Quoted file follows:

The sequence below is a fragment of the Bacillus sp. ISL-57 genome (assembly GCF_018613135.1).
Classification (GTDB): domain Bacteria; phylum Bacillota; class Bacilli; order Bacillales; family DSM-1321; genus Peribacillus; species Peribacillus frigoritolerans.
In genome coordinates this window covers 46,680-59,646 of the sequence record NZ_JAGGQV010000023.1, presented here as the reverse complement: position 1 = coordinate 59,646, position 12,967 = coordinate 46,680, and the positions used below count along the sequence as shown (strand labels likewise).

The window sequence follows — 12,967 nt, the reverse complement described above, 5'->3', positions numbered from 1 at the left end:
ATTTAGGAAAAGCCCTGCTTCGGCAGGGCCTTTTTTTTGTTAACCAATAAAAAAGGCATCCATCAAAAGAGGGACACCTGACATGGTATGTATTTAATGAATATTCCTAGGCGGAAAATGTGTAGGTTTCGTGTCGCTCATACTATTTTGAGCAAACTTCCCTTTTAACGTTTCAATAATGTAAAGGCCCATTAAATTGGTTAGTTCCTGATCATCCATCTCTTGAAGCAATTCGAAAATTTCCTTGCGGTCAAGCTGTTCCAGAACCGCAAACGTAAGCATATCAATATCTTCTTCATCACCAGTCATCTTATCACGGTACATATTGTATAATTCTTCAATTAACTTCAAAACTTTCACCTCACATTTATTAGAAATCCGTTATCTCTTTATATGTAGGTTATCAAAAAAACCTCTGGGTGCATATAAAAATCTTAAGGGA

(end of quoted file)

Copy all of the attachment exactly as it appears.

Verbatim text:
The sequence below is a fragment of the Bacillus sp. ISL-57 genome (assembly GCF_018613135.1).
Classification (GTDB): domain Bacteria; phylum Bacillota; class Bacilli; order Bacillales; family DSM-1321; genus Peribacillus; species Peribacillus frigoritolerans.
In genome coordinates this window covers 46,680-59,646 of the sequence record NZ_JAGGQV010000023.1, presented here as the reverse complement: position 1 = coordinate 59,646, position 12,967 = coordinate 46,680, and the positions used below count along the sequence as shown (strand labels likewise).

The window sequence follows — 12,967 nt, the reverse complement described above, 5'->3', positions numbered from 1 at the left end:
ATTTAGGAAAAGCCCTGCTTCGGCAGGGCCTTTTTTTTGTTAACCAATAAAAAAGGCATCCATCAAAAGAGGGACACCTGACATGGTATGTATTTAATGAATATTCCTAGGCGGAAAATGTGTAGGTTTCGTGTCGCTCATACTATTTTGAGCAAACTTCCCTTTTAACGTTTCAATAATGTAAAGGCCCATTAAATTGGTTAGTTCCTGATCATCCATCTCTTGAAGCAATTCGAAAATTTCCTTGCGGTCAAGCTGTTCCAGAACCGCAAACGTAAGCATATCAATATCTTCTTCATCACCAGTCATCTTATCACGGTACATATTGTATAATTCTTCAATTAACTTCAAAACTTTCACCTCACATTTATTAGAAATCCGTTATCTCTTTATATGTAGGTTATCAAAAAAACCTCTGGGTGCATATAAAAATCTTAAGGGA